Fear and Laughter (1977) edited by Scott Shaw
This anthology has (if I count correctly) twenty three (23) contributors, and the concept seems to be… er… to… be inspired by Hunter S. Thompson’s work? (It’s “hosted” by “Hunter S. Toxin”; very clever.)
So the first story (by William Stout) seems to uphold that premise…
… but Bob Foster … doesn’t? I mean, I’ve somehow managed to never ever read anything by Thompson, so perhaps this is an adaptation of something for all I know?
And then a sudden Rick Geary true crime strip! In his rare, early spindly style. It’s the sort of story he’d do a lot later, but it’s so compressed here that it doesn’t precisely zing. And I don’t know what the connection to Thompson is.
Scott Shaw writes and/or artwork for a few of the pieces himself, and they’re even less coherent than the rest.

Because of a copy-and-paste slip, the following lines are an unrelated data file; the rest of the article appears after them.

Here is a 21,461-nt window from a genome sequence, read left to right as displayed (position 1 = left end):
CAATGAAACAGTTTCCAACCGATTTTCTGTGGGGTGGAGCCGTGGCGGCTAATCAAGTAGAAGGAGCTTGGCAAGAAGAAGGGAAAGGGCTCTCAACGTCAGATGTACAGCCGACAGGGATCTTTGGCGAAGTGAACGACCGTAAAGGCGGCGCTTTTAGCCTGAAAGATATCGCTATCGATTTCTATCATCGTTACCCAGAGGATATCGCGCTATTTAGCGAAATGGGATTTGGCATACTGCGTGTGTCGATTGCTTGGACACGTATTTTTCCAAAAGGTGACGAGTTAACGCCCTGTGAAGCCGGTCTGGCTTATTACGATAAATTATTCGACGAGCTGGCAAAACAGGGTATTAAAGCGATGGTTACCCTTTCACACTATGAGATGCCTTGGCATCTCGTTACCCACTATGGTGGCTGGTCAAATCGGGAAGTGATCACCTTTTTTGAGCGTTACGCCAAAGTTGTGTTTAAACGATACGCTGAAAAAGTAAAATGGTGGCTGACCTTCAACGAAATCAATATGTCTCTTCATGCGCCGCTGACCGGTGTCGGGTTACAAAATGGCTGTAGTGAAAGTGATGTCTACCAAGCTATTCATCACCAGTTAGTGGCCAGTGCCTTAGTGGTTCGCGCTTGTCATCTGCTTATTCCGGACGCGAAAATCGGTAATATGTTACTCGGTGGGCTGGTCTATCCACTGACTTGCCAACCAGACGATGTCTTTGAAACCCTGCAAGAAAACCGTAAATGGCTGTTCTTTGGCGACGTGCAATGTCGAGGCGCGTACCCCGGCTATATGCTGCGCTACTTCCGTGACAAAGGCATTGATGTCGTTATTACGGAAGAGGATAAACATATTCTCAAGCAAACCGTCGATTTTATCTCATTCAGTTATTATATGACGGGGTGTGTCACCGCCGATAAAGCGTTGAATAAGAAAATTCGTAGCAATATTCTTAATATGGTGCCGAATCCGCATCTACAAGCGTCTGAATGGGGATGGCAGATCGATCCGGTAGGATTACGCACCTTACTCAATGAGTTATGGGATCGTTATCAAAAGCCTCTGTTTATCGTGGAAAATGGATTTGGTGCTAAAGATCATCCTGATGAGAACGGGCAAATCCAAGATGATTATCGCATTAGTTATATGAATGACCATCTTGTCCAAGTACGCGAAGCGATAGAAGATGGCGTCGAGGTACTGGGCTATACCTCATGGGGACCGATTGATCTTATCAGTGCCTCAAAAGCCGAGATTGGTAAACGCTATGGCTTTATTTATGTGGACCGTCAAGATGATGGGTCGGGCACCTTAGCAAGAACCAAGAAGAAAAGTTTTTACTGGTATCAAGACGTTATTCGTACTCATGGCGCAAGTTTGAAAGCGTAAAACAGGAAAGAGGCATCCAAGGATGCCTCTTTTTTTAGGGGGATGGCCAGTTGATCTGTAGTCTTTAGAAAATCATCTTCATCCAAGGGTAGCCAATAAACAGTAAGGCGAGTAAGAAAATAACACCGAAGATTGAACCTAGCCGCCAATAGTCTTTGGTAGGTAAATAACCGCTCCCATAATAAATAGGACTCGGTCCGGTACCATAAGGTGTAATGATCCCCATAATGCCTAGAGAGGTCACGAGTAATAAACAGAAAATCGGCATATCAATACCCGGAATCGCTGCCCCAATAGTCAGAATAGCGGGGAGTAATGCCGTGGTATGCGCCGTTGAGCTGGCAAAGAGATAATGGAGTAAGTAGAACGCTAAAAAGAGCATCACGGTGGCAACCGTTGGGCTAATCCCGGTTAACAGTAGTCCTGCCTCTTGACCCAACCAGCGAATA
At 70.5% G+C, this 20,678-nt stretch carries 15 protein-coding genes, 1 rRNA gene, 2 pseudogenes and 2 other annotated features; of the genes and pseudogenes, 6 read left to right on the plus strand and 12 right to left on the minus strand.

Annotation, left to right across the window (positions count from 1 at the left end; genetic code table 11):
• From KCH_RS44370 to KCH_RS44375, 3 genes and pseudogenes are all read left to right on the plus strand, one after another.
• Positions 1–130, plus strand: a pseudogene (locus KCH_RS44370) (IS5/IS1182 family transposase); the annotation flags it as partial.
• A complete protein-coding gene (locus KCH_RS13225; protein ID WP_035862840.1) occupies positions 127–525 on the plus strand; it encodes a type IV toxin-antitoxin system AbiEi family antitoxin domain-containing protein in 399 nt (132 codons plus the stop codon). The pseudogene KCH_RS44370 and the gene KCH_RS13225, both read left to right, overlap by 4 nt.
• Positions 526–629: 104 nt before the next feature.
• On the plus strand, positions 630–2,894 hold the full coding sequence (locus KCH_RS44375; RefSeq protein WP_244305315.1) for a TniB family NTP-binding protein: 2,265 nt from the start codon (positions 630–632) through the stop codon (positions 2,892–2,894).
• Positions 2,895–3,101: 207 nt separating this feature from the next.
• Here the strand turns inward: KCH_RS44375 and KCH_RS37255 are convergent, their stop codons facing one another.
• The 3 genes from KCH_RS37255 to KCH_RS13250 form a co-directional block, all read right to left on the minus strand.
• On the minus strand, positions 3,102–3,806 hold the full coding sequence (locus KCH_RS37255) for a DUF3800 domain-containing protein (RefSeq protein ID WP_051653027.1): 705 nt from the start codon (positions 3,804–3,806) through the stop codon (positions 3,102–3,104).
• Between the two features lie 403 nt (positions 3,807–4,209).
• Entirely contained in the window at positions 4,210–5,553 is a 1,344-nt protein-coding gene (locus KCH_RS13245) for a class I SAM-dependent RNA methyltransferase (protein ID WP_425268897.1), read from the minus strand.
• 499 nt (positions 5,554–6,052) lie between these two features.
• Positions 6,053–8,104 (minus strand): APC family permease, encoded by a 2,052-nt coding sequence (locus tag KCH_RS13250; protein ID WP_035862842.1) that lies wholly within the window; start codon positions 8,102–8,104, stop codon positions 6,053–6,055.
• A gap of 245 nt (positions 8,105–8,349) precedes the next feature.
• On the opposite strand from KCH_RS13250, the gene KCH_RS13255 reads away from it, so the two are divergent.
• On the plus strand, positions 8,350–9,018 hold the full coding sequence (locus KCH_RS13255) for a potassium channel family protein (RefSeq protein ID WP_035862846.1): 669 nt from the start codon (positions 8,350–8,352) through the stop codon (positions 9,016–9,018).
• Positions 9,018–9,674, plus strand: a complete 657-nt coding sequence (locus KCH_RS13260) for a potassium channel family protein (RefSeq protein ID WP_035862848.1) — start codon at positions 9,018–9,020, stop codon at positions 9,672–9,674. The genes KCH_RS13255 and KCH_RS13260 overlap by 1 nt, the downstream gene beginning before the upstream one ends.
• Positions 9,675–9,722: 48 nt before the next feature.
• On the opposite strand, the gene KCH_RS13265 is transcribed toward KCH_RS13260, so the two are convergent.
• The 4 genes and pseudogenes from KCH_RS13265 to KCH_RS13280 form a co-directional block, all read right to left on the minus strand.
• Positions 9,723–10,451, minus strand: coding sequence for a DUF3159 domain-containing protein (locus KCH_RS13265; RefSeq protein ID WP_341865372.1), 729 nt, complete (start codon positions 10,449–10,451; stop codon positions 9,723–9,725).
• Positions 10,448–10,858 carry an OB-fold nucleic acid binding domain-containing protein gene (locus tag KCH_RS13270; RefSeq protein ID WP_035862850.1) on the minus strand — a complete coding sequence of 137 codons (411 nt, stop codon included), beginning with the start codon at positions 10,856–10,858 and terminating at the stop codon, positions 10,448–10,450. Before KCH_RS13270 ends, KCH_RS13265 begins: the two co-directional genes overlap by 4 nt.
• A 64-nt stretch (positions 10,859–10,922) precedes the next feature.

Huh! Early Dave Stevens artwork.
And then… some pages from It’s A Dog’s Life by Larry Todd? What?
This book is basically migraine on paper. Even Carol Lay can’t get any traction here.
Fear and Laughter is a parody of Dr. Hunter S. Thompson’s book Fear And Loathing In Las Vegas. In 14 short stories, we follow Dr. Hunter S. Toxin through a variety of drug-induced, profanity-laced adventures written and illustrated by an army of comic book pros. Funny stuff and well worth tracking down.
Perhaps it’s funnier if you’ve read the book, but… it’s kinda bad.
This is the forty-third post in the Entire Kitchen Sink blog series.